Although this event has passed, you can still purchase a digital pass to view it through April 14 at 7:30 p.m. (PDT). The event will be available to watch until 12:01 a.m. on April 15.
The author of How to Be an Antiracist and Stamped from the Beginning, Ibram X. Kendi is one of America’s foremost historians and leading antiracist voices. He is a #1 New York Times best-selling author and the director of the Center for Antiracist Research at Boston University. The format for this event will be a live, online conversation with Dr. Edward Taylor.
A professor of history and international relations, Kendi is a contributor at The Atlantic and CBS News. He is the author of The Black Campus Movement, which won the W.E.B. Du Bois Book Prize, and Stamped From the Beginning: The Definitive History of Racist Ideas in America, which won the National Book Award for Nonfiction in 2016. At 34 years old, Kendi was the youngest ever winner of the NBA for Nonfiction. He grew up dreaming about playing in the NBA (National Basketball Association), and ironically he ended up joining the other NBA.
His third book, How to Be an Antiracist, debuted at #2 on the New York Times Bestseller List in August 2019 and made several Best Books of 2019 lists. His much anticipated fourth book with Jason Reynolds, Stamped: Racism, Antiracism, and You, debuted at # 1 on the New York Times Bestseller List in March 2020.
Kendi has published fourteen academic essays in books and academic journals, including The Journal of African American History, Journal of Social History, Journal of Black Studies, Journal of African American Studies, and The Sixties: A Journal of History, Politics and Culture. He has published op-eds in numerous periodicals, including the New York Times, The Guardian, Washington Post, London Review, Time, Salon, Diverse: Issues in Higher Education, Paris Review, Black Perspectives, and The Chronicle of Higher Education. He commented on a series of international, national, and local media outlets, such as CNN, MSNBC, NPR, Al Jazeerah, PBS, BBC, Democracy Now, and Sirius XM.
Kendi strives to be a hardcore antiracist and soft-core vegan. He enjoys joking it up with friends and family, partaking in African American culture, weight-lifting, reading provocative books, discussing the issues of the day with open-minded people, and hoping and pressing for the day the New York Knicks will win an NBA championship and for the day this nation and world will be ruled by the best of humanity.
In 2013, he changed his middle name from Henry to Xolani (meaning “Peace” in Zulu) and surname from Rogers to Kendi when he wed Sadiqa Kendi, a pediatric emergency physician from Albany, Georgia. They chose their new name together and unveiled “Kendi,” meaning “loved one” in Meru, to their family and friends at their wedding.
Kendi was born in 1982 to parents who came of age during the Black power movement in New York City. They were student activists and Christians inspired by Black liberation theology. While Kendi was in high school, his family moved from Jamaica, Queens, to Manassas, Virginia. He traveled further south and attended Florida A&M University, where he majored in journalism. He initially aspired for a career in sports journalism, freelancing for several Florida newspapers, and interning at USA Today Sports Weekly, as well as in the sports sections of the Mobile Register and Atlanta Journal-Constitution. By the end of his tenure at FAMU, he had become alienated from sports journalism and increasingly interested in engaging in racial justice work. He picked up a second major in African American Studies and graduated in 2004.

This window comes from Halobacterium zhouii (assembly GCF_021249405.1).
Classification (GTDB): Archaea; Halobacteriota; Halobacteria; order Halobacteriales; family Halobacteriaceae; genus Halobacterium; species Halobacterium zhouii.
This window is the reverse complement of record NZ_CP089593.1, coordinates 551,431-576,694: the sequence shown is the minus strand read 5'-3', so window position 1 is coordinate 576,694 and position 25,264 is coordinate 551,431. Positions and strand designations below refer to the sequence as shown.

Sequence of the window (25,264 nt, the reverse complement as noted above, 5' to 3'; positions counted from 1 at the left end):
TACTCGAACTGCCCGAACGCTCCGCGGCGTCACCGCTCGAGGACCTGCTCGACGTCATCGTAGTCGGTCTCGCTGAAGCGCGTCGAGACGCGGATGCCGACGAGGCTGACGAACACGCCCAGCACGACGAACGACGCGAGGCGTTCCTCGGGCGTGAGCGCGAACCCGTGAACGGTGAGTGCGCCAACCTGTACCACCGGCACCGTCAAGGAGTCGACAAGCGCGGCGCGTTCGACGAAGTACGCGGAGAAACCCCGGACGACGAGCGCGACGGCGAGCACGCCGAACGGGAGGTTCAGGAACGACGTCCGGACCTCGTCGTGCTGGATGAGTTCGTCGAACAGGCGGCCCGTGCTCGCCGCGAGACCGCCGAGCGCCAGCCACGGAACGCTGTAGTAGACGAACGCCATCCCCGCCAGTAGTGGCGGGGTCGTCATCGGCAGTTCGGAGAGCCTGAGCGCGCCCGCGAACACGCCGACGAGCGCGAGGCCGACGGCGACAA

After working for a time as a journalist at The Virginian Pilot, Kendi pursued his graduate studies. At 27 years old, he earned his doctoral degree in African American Studies from Temple University in 2010. The year before, Kendi began his career as an assistant professor of African American history at SUNY Oneonta in upstate New York, before moving down the road to SUNY Albany, and then to the University of Florida, and now AU. In 2017, he became a full professor, the highest professorial rank, at 34 years old. Kendi was the Founding Director of the Antiracist Research & Policy Center at American University in Washington, D.C., until he assumed the role of director of the Center for Antiracist Research at Boston University in July 2020.
Dr. Edward Taylor, Kendi’s conversation partner for the evening, is vice provost and dean of Undergraduate Academic Affairs at the University of Washington, where he oversees educational opportunities that advance and deepen the undergraduate experience. Dr. Taylor is a professor in the UW’s College of Education, which he joined in 1995. His research and teaching center on comparative education in the U.S. and South Africa, moral dimensions of education and integrative education, and leadership in education and social justice. He has written, taught and presented extensively on these topics. He co-edited Foundations of Critical Race Theory in Education, and his co-authored books include Transformative Conversations: A Guide to Mentoring Communities Among Colleagues in Higher Education and Inside the Undergraduate Teaching Experience: The University of Washington’s Growth in Faculty Teaching Study.